Using gRPC with Mutual TLS in Golang

2016/11/01

So, you want to use gRPC. Cool! And you want to use mutual TLS, too. But maybe, like me, you couldn’t easily figure out how to accomplish this, given the documentation and examples out there. Here’s how I did it.

This example code uses a CA, certs, and private keys which were generated using certstrap. Skip down below to see how to get and use certstrap.

Server Configuration

certificate, err := tls.LoadX509KeyPair(
  "out/example.com.crt",
  "out/example.com.key",
)

certPool := x509.NewCertPool()
bs, err := ioutil.ReadFile("out/My_Root_CA.crt")
if err != nil {
  log.Fatalf("failed to read client ca cert: %s", err)
}

ok := certPool.AppendCertsFromPEM(bs)
if !ok {
  log.Fatal("failed to append client certs")
}

lis, err := net.Listen("tcp", "127.0.0.1")
if err != nil {
  log.Fatalf("failed to listen: %s", err)
}

tlsConfig := &tls.Config{
  ClientAuth:   tls.RequireAndVerifyClientCert,
  Certificates: []tls.Certificate{certificate},
  ClientCAs:    certPool,
}

serverOption := grpc.Creds(credentials.NewTLS(tlsConfig))
server := grpc.NewServer(serverOption)

// register your server

Client Configuration

certificate, err := tls.LoadX509KeyPair(
  "out/127.0.0.1.crt",
  "out/127.0.0.1.key",
)

certPool := x509.NewCertPool()
bs, err := ioutil.ReadFile("out/My_Root_CA.crt")
if err != nil {
  log.Fatalf("failed to read ca cert: %s", err)
}

ok := certPool.AppendCertsFromPEM(bs)
if !ok {
  log.Fatal("failed to append certs")
}

transportCreds := credentials.NewTLS(&tls.Config{
  ServerName:   "example.com",
  Certificates: []tls.Certificate{certificate},
  RootCAs:      certPool,
})

dialOption := grpc.WithTransportCredentials(transportCreds)
conn, err := grpc.Dial("example.com", dialOption)
if err != nil {
    log.Fatalf("failed to dial server: %s", err)
}
defer conn.Close()

// make your client

If your client certificate already has the CA concatenated to it, you can use x509.ParseCertificate, as in the following gist: https://gist.github.com/artyom/6897140

Creating test CA, certs, private keys

For testing, or for deploying an application which only you will access, it makes sense to generate a self-signed CA and self-signed certs.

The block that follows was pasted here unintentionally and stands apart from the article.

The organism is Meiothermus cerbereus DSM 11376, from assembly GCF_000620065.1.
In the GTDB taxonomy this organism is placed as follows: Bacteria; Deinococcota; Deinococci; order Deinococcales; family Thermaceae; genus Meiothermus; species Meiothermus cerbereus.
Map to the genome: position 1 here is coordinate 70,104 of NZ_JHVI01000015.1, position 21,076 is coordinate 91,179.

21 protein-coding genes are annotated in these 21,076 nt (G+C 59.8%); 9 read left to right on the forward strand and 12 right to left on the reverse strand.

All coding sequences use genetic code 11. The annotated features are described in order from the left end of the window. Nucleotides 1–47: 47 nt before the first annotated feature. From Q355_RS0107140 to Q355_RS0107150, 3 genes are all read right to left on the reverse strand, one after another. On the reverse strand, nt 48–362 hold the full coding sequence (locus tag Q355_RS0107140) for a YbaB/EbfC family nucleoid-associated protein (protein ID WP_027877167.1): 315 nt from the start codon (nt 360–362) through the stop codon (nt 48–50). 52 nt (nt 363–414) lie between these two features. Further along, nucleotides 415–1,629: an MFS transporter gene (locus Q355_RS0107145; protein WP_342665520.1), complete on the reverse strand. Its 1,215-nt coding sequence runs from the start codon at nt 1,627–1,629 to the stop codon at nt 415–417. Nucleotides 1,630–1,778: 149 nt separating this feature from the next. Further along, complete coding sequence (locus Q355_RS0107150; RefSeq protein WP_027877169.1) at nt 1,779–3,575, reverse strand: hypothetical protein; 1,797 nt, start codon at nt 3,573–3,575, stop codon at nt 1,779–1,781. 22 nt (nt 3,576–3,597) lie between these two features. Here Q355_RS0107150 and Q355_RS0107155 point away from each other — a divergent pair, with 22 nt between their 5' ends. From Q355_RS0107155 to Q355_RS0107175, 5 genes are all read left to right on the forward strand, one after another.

Creating a self-signed CA, self-signed certs, and keys suitable for use in Go is hard. Use certstrap to make it easier.

Get certstrap

$ git clone git@github.com:square/certstrap
$ cd certstrap
$ ./build

The following commands assume you run them within the directory you cloned certstrap to.

Create a CA, server cert, and private key

Note: certstrap will prompt you for a password. For testing, you may leave it blank.

$ bin/certstrap init --common-name "My Root CA"
Created out/My_Root_CA.key
Created out/My_Root_CA.crt
Created out/My_Root_CA.crl

$ bin/certstrap request-cert --domain mydomain.com
Created out/mydomain.com.key
Created out/mydomain.com.csr

If you’re generating a cert for an IP, use the –ip flag, e.g. --ip 127.0.0.1. Golang will complain about “No IP SANs” otherwise.

$ bin/certstrap sign --CA "My Root CA" mydomain.com # or the IP
Created out/mydomain.com.crt from out/mydomain.com.csr signed by out/My_Root_CA.key

At this point you can choose to create a second CA for the client, or just use the same CA to sign another csr. We’ll use the same one for this example.

Create client cert and private key

$ bin/certstrap request-cert --ip 127.0.0.1
Created out/127.0.0.1.key
Created out/127.0.0.1.csr

$ bin/certstrap sign --CA "My Root CA" 127.0.0.1
Created out/127.0.0.1.crt from out/127.0.0.1.csr signed by out/My_Root_CA.key

Now you’re ready to rock and roll. Head back to server configuration if you need to.